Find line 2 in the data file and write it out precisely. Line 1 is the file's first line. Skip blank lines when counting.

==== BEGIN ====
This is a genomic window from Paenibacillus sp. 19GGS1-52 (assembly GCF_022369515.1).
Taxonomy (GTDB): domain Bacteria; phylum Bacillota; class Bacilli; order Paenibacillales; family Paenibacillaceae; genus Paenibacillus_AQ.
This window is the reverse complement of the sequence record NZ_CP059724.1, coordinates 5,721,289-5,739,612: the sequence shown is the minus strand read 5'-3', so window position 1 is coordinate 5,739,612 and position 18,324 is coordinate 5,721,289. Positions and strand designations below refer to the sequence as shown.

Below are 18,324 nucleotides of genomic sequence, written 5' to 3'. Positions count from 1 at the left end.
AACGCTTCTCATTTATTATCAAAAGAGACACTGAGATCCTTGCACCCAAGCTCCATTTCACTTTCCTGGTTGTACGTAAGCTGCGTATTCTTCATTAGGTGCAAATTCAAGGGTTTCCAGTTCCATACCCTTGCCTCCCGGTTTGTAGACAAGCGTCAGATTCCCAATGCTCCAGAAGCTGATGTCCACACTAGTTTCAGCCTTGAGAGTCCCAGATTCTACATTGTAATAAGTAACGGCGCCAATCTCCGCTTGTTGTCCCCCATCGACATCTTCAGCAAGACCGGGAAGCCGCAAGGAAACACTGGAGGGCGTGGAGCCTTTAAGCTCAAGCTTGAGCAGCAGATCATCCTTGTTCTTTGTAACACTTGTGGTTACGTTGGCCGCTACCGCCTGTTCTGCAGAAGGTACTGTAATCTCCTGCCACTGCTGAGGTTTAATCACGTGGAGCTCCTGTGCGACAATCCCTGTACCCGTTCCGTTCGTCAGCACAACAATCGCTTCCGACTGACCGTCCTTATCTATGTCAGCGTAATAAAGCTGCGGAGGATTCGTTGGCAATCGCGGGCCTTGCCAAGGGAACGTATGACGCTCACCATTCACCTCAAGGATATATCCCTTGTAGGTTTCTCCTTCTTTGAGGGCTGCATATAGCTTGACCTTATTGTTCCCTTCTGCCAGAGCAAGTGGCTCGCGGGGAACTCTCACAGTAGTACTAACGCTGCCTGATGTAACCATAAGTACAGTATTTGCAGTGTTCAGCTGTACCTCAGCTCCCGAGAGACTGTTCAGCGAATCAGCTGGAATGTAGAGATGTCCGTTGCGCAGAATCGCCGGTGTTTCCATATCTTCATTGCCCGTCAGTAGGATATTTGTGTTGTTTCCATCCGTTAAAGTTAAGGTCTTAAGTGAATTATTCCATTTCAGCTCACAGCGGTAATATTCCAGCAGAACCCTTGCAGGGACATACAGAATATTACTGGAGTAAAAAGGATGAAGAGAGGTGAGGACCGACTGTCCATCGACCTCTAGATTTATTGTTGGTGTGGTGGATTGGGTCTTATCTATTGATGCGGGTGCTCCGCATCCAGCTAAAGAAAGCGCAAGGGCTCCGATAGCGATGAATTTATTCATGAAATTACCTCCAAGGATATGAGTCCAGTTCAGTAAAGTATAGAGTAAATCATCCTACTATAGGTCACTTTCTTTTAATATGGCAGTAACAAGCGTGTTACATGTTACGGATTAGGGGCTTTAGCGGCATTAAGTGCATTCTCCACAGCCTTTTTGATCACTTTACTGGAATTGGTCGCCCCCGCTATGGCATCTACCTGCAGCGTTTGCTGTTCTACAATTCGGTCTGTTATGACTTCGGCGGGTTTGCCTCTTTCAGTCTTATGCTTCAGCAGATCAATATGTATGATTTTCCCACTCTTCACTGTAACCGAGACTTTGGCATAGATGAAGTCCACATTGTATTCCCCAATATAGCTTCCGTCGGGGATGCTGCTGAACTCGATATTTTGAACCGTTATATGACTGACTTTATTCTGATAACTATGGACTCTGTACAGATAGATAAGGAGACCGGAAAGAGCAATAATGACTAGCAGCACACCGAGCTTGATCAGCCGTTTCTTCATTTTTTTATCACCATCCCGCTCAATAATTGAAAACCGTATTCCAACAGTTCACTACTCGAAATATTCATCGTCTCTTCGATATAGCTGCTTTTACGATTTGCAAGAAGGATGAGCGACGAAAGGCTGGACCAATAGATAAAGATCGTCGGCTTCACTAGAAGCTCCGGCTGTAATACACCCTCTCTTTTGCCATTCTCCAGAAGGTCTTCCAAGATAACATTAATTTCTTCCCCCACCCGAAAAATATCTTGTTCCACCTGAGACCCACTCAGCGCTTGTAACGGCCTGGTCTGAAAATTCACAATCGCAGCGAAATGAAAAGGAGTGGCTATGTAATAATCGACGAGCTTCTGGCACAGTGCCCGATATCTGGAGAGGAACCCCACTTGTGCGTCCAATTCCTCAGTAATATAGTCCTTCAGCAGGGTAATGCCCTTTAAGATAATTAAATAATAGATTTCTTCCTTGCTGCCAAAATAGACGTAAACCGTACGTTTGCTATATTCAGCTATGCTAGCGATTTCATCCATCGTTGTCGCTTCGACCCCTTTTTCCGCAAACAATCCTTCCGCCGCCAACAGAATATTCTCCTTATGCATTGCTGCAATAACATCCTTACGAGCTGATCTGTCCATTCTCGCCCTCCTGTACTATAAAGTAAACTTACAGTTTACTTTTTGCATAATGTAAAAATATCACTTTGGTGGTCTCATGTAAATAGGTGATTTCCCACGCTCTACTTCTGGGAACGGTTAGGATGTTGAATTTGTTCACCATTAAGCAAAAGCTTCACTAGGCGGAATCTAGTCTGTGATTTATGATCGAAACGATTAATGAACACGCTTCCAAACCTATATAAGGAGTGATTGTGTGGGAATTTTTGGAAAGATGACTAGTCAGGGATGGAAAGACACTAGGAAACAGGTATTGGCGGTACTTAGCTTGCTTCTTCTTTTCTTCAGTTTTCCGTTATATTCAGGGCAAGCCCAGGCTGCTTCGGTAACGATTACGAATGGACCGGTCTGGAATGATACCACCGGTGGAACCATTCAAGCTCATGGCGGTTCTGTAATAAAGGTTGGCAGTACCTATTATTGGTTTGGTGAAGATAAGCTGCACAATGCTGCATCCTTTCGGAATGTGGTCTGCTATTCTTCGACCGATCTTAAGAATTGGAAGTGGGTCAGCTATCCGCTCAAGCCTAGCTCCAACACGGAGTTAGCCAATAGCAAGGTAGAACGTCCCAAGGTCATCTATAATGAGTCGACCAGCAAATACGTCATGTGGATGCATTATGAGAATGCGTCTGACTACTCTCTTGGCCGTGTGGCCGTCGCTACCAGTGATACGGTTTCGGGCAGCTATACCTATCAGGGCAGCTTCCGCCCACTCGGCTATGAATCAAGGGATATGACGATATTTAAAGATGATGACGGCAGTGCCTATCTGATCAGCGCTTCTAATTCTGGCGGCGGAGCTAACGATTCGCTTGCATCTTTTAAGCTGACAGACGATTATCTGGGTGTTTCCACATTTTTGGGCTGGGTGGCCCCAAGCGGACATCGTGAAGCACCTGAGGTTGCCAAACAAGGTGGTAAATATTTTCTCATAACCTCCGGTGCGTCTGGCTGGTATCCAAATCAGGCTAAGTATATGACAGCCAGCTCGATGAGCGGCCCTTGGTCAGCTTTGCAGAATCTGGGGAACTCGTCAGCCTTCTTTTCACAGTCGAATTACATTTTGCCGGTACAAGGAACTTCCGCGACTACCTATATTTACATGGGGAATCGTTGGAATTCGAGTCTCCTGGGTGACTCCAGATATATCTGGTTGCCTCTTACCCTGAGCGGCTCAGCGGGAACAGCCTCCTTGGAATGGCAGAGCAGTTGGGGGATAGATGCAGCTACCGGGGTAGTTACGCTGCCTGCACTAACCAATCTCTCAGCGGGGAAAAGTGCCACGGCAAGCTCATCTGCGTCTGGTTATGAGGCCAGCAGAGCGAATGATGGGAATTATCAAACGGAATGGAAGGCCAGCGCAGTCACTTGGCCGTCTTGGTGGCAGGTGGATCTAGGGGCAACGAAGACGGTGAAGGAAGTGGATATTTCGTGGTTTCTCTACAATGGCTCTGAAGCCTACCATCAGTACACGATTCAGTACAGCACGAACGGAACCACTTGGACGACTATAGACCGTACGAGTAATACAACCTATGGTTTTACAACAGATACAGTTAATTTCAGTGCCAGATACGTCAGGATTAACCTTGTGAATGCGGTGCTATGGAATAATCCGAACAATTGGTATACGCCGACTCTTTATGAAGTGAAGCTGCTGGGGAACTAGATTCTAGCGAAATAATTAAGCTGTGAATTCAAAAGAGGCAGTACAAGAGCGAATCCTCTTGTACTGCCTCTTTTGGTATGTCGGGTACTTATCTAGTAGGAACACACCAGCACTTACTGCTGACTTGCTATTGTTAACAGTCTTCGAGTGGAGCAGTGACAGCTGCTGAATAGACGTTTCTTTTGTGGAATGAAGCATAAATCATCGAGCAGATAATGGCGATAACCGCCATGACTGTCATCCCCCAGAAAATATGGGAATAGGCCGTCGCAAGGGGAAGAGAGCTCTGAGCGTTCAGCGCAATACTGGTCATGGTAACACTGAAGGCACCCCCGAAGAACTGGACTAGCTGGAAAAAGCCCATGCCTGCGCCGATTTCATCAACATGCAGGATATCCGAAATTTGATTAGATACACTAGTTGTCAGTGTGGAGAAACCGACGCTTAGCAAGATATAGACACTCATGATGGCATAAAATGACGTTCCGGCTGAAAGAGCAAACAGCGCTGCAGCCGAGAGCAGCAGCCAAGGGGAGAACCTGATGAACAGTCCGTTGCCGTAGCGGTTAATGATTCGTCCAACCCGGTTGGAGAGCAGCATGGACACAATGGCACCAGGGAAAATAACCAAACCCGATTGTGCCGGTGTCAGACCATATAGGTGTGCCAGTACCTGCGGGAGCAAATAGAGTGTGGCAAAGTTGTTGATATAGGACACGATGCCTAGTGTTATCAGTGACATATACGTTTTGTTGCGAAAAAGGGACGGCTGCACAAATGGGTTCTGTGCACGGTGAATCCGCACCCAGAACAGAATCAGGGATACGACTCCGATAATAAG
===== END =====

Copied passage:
Taxonomy (GTDB): domain Bacteria; phylum Bacillota; class Bacilli; order Paenibacillales; family Paenibacillaceae; genus Paenibacillus_AQ.